Abu Dhabi National Energy Co is considering whether to sell its overseas oil and gas assets to another Abu Dhabi state-owned entity as it focuses on its core business of power generation and water production.
According to TAQA’s 2015 annual report, the company has an agreement with a “related party” under which, at the request of TAQA, that party would buy all its oil and gas assets in North America and Atrush in Iraqi Kurdistan, plus most of its assets in Europe, at an agreed price.
The annual report didn’t specify the price or the related party. But the sources, who are close to TAQA but declined to be named because the matter isn’t public, said the company was now considering exercising that option. TAQA declined to comment.
Loss-making TAQA, 75% owned by the government of Abu Dhabi, has been scaling back investments overseas and cutting costs to cope with the slump in crude oil prices.
Founded in 2005, TAQA went on an expansion drive to create an energy giant to rival oil majors such as Exxon and BP. Billions of dollars were spent acquiring assets in North America, Britain, the Netherlands and Iraq.
But in the last two years it has suffered from the plunge of global oil prices and huge debts taken on to fund its expansion. TAQA’s oil and gas assets were valued at 30.10 billion dirhams ($8.2 billion) at end-2015, its annual report showed.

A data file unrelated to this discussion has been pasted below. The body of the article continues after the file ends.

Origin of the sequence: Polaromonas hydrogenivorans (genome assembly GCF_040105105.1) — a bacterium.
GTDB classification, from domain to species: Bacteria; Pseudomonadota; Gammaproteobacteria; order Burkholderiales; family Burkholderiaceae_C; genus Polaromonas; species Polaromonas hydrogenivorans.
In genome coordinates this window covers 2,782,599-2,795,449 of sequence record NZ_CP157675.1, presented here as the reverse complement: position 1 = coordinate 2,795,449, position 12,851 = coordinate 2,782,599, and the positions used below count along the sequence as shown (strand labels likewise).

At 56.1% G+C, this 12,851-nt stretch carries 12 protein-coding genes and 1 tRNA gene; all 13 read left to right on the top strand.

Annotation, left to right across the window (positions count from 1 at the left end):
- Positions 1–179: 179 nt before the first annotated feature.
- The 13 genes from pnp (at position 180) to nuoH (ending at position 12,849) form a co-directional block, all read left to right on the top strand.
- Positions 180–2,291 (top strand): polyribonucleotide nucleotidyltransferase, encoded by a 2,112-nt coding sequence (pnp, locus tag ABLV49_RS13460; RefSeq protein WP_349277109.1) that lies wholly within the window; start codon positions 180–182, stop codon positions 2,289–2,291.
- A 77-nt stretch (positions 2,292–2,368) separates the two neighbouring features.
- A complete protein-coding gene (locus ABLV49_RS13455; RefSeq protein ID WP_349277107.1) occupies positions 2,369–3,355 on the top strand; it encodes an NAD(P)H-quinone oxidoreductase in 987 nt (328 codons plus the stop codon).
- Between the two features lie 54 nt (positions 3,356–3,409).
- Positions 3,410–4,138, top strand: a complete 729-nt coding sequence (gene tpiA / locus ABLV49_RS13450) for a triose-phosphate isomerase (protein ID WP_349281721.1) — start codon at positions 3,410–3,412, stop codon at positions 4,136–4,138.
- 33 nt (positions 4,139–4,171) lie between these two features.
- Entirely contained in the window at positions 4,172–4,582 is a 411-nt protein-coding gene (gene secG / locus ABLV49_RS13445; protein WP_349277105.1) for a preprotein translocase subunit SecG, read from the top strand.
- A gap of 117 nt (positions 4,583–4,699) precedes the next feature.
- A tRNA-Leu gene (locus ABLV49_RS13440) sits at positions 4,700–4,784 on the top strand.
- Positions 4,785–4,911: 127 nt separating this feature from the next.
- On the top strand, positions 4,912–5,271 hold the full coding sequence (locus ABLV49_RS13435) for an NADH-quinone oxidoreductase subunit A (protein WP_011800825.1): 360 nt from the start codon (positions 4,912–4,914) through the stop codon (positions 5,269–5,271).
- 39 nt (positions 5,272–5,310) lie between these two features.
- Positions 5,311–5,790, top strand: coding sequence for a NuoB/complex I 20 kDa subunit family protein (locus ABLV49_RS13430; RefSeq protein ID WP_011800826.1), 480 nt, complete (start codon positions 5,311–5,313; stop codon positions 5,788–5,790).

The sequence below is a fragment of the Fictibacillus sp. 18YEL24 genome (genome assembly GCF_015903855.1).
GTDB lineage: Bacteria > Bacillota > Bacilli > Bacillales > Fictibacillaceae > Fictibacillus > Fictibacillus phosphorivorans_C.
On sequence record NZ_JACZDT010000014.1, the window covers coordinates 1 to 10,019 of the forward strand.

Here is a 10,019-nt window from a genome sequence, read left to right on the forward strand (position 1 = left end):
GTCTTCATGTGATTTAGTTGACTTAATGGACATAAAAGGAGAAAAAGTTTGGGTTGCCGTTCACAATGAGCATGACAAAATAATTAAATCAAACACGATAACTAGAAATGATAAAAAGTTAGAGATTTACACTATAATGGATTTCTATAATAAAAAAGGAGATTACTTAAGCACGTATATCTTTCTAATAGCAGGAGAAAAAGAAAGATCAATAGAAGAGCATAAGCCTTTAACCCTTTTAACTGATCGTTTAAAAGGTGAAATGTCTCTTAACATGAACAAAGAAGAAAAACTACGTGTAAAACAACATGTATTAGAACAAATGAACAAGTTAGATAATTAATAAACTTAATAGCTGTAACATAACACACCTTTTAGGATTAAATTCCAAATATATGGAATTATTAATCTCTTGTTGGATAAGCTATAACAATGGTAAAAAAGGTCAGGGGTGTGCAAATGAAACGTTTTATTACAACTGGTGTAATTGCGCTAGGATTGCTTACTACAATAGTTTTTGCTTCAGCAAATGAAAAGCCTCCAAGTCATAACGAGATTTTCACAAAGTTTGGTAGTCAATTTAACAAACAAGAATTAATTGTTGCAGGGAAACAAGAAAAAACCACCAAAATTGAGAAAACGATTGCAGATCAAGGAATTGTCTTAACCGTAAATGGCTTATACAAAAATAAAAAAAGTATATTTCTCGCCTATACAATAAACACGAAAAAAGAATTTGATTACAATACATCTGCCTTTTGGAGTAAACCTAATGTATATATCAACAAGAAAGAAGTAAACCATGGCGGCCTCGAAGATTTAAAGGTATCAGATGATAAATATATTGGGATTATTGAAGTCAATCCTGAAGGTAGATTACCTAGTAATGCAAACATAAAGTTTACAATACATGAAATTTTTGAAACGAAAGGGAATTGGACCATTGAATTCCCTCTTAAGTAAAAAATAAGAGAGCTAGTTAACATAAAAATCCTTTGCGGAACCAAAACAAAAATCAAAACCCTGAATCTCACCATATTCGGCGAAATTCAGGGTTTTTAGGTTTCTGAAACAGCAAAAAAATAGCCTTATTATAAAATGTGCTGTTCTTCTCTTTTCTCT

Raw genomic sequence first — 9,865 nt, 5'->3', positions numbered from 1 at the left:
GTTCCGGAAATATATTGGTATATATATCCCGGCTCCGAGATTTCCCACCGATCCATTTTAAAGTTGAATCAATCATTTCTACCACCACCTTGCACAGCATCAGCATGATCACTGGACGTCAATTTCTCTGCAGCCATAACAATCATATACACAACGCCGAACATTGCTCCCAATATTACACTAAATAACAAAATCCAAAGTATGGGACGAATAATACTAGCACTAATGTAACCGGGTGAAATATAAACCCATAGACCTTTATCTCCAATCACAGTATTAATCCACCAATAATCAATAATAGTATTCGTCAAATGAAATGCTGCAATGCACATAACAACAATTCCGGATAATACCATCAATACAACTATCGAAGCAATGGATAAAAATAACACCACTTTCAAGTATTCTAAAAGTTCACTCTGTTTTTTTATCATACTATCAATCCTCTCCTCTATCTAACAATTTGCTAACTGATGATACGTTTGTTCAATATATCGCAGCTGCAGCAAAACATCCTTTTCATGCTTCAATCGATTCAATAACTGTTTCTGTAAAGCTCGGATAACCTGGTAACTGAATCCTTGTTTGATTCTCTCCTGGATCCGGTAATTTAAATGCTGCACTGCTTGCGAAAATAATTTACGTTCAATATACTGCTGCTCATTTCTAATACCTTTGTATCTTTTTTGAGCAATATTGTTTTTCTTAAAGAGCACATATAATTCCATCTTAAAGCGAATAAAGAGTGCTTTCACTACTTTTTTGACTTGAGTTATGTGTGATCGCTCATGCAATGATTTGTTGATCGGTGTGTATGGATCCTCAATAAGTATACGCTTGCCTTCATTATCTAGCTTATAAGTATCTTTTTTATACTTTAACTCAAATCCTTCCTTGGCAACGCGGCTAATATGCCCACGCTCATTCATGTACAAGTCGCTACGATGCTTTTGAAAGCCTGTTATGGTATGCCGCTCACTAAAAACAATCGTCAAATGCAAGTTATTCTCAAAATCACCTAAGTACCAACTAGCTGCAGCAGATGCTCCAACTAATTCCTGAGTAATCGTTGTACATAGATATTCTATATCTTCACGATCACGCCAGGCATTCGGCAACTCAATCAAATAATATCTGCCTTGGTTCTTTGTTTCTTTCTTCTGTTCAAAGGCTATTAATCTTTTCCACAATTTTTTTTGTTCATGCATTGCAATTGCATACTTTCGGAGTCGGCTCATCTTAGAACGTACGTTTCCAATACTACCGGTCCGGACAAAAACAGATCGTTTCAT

Now it plans to focus on its core water and power business and divest stakes in non-core assets, company officials have said.
In the UK North Sea, a targeted well intervention program, helped offset production decline in the face of lower capital expenditure.
The company’s operating cost per barrel was 17% lower compared to 2014. TAQA completed its Cladhan field development in which it has a 53% ownership stake in December.
“TAQA’s investment strategy hasn’t worked as expected and weak oil prices are forcing it to sell its oil and gas assets to one of the Abu Dhabi government-related entities,” one source familiar with the matter told Reuters news agency.
The sources said they believed one of three Abu Dhabi state entities might buy the assets: International Petroleum Investment Co (IPIC),investment firm Mubadala, or Abu Dhabi National Oil Co (ADNOC).
Mubadala and ADNOC said they did not have any agreement to buy TAQA assets. IPIC declined to comment.
Last week, Standard & Poor’s affirmed its ‘A’ long-term corporate credit rating of TAQA, although it said it considered TAQA’s stand-alone credit profile had weakened to ‘B’.
S&P cited not only continued Abu Dhabi government support for TAQA but also the agreement with the related party, which it said gave the company “an option to sell most of its oil and gas assets at book value”.
This provides a floor to the value of the oil and gas business and, “in our view, is further evidence of the financial links between TAQA and the government,” S&P added.
TAQA made a net loss of 1.8 billion dirhams in 2015, mainly because of lower revenue from oil and gas. The company will not pay a dividend for 2015, the third straight year it has not paid shareholders. Its total debt stood at 74.3 billion dirhams at end-2015.
In November, TAQA said it was aiming to develop domestic oil and gas projects, leveraging on its overseas expertise; it signed an agreement with ADNOC to develop oil and gas projects within Abu Dhabi.